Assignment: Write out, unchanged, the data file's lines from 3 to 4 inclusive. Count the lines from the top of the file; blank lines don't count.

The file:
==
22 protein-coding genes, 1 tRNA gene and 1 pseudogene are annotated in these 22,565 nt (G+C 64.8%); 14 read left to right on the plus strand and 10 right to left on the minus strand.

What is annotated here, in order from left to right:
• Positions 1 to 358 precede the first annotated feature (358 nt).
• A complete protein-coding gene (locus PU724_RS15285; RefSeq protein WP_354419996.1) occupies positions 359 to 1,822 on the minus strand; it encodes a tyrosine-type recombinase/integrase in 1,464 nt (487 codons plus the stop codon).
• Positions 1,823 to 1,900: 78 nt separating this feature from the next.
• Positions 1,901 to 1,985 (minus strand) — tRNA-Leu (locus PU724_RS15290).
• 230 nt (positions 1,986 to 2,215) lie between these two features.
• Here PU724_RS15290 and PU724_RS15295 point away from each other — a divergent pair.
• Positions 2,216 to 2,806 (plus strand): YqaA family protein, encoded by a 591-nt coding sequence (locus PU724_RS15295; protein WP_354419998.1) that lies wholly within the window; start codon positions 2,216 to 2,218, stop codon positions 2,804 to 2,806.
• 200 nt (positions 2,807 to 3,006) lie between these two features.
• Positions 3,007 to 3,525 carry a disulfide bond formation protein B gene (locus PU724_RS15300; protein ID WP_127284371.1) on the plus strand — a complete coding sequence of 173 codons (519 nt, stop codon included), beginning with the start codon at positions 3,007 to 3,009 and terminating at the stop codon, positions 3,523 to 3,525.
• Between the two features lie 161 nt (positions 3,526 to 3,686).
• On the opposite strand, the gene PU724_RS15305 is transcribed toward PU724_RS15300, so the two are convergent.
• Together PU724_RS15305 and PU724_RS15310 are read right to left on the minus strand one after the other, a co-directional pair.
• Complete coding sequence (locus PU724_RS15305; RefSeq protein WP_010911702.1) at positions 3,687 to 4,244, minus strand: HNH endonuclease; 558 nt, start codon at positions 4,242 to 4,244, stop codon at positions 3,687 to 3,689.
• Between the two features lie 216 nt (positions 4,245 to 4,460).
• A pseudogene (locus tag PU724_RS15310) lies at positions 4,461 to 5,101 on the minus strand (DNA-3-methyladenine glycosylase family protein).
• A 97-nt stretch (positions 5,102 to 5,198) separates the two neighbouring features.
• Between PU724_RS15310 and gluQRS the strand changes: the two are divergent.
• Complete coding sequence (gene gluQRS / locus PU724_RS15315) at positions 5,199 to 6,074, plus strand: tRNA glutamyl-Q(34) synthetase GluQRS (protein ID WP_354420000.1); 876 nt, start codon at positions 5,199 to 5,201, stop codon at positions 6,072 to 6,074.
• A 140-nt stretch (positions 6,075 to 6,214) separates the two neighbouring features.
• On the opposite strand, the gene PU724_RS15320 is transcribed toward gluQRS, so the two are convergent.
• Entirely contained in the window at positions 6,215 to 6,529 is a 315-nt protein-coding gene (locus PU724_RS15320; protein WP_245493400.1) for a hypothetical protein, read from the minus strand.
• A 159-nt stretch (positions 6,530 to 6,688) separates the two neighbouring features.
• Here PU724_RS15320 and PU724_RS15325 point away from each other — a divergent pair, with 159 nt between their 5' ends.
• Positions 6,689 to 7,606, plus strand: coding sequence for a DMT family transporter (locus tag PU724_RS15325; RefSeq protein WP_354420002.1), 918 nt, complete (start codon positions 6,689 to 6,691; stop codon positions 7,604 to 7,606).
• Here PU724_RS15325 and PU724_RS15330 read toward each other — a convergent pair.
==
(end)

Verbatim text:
• Positions 1 to 358 precede the first annotated feature (358 nt).
• A complete protein-coding gene (locus PU724_RS15285; RefSeq protein WP_354419996.1) occupies positions 359 to 1,822 on the minus strand; it encodes a tyrosine-type recombinase/integrase in 1,464 nt (487 codons plus the stop codon).